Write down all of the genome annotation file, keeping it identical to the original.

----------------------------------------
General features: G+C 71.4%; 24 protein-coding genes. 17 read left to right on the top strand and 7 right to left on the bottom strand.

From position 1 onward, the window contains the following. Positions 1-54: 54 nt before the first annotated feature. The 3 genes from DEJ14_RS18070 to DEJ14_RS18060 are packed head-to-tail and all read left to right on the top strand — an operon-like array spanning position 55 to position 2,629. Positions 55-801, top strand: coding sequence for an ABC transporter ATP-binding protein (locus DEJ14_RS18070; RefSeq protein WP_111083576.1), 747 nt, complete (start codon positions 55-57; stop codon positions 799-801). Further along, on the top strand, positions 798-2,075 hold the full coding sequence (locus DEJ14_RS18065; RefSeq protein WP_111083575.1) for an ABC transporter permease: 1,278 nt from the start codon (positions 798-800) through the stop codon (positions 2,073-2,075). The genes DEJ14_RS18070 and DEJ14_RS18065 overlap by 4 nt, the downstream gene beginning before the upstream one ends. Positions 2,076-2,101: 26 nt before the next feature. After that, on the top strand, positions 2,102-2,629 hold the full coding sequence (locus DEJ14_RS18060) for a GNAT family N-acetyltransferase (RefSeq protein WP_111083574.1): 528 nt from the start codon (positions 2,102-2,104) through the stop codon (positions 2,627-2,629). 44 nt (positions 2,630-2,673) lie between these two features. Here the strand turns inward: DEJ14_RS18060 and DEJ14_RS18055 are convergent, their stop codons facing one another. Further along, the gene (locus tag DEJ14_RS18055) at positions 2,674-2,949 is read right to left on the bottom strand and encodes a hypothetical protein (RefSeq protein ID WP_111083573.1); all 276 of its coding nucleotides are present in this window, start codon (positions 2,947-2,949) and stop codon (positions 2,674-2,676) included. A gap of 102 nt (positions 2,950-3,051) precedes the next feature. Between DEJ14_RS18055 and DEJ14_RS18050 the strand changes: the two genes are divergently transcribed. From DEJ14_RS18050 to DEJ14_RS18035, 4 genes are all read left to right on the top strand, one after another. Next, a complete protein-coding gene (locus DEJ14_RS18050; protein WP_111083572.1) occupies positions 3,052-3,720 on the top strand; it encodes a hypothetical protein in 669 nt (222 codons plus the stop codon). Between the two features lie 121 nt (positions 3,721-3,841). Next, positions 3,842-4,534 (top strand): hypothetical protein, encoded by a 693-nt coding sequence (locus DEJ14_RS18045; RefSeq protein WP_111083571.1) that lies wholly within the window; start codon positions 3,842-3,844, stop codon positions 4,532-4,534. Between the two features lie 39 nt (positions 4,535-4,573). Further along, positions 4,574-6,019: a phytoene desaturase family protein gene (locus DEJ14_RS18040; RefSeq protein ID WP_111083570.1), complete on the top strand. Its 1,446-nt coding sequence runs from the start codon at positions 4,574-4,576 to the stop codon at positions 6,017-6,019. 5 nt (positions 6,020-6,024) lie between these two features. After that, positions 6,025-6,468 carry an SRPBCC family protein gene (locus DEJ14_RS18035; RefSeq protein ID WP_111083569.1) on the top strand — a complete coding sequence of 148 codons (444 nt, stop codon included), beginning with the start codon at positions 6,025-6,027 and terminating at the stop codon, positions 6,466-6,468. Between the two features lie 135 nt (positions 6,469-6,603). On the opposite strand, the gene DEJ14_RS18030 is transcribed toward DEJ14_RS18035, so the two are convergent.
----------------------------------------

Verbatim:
General features: G+C 71.4%; 24 protein-coding genes. 17 read left to right on the top strand and 7 right to left on the bottom strand.

From position 1 onward, the window contains the following. Positions 1-54: 54 nt before the first annotated feature. The 3 genes from DEJ14_RS18070 to DEJ14_RS18060 are packed head-to-tail and all read left to right on the top strand — an operon-like array spanning position 55 to position 2,629. Positions 55-801, top strand: coding sequence for an ABC transporter ATP-binding protein (locus DEJ14_RS18070; RefSeq protein WP_111083576.1), 747 nt, complete (start codon positions 55-57; stop codon positions 799-801). Further along, on the top strand, positions 798-2,075 hold the full coding sequence (locus DEJ14_RS18065; RefSeq protein WP_111083575.1) for an ABC transporter permease: 1,278 nt from the start codon (positions 798-800) through the stop codon (positions 2,073-2,075). The genes DEJ14_RS18070 and DEJ14_RS18065 overlap by 4 nt, the downstream gene beginning before the upstream one ends. Positions 2,076-2,101: 26 nt before the next feature. After that, on the top strand, positions 2,102-2,629 hold the full coding sequence (locus DEJ14_RS18060) for a GNAT family N-acetyltransferase (RefSeq protein WP_111083574.1): 528 nt from the start codon (positions 2,102-2,104) through the stop codon (positions 2,627-2,629). 44 nt (positions 2,630-2,673) lie between these two features. Here the strand turns inward: DEJ14_RS18060 and DEJ14_RS18055 are convergent, their stop codons facing one another. Further along, the gene (locus tag DEJ14_RS18055) at positions 2,674-2,949 is read right to left on the bottom strand and encodes a hypothetical protein (RefSeq protein ID WP_111083573.1); all 276 of its coding nucleotides are present in this window, start codon (positions 2,947-2,949) and stop codon (positions 2,674-2,676) included. A gap of 102 nt (positions 2,950-3,051) precedes the next feature. Between DEJ14_RS18055 and DEJ14_RS18050 the strand changes: the two genes are divergently transcribed. From DEJ14_RS18050 to DEJ14_RS18035, 4 genes are all read left to right on the top strand, one after another. Next, a complete protein-coding gene (locus DEJ14_RS18050; protein WP_111083572.1) occupies positions 3,052-3,720 on the top strand; it encodes a hypothetical protein in 669 nt (222 codons plus the stop codon). Between the two features lie 121 nt (positions 3,721-3,841). Next, positions 3,842-4,534 (top strand): hypothetical protein, encoded by a 693-nt coding sequence (locus DEJ14_RS18045; RefSeq protein WP_111083571.1) that lies wholly within the window; start codon positions 3,842-3,844, stop codon positions 4,532-4,534. Between the two features lie 39 nt (positions 4,535-4,573). Further along, positions 4,574-6,019: a phytoene desaturase family protein gene (locus DEJ14_RS18040; RefSeq protein ID WP_111083570.1), complete on the top strand. Its 1,446-nt coding sequence runs from the start codon at positions 4,574-4,576 to the stop codon at positions 6,017-6,019. 5 nt (positions 6,020-6,024) lie between these two features. After that, positions 6,025-6,468 carry an SRPBCC family protein gene (locus DEJ14_RS18035; RefSeq protein ID WP_111083569.1) on the top strand — a complete coding sequence of 148 codons (444 nt, stop codon included), beginning with the start codon at positions 6,025-6,027 and terminating at the stop codon, positions 6,466-6,468. Between the two features lie 135 nt (positions 6,469-6,603). On the opposite strand, the gene DEJ14_RS18030 is transcribed toward DEJ14_RS18035, so the two are convergent.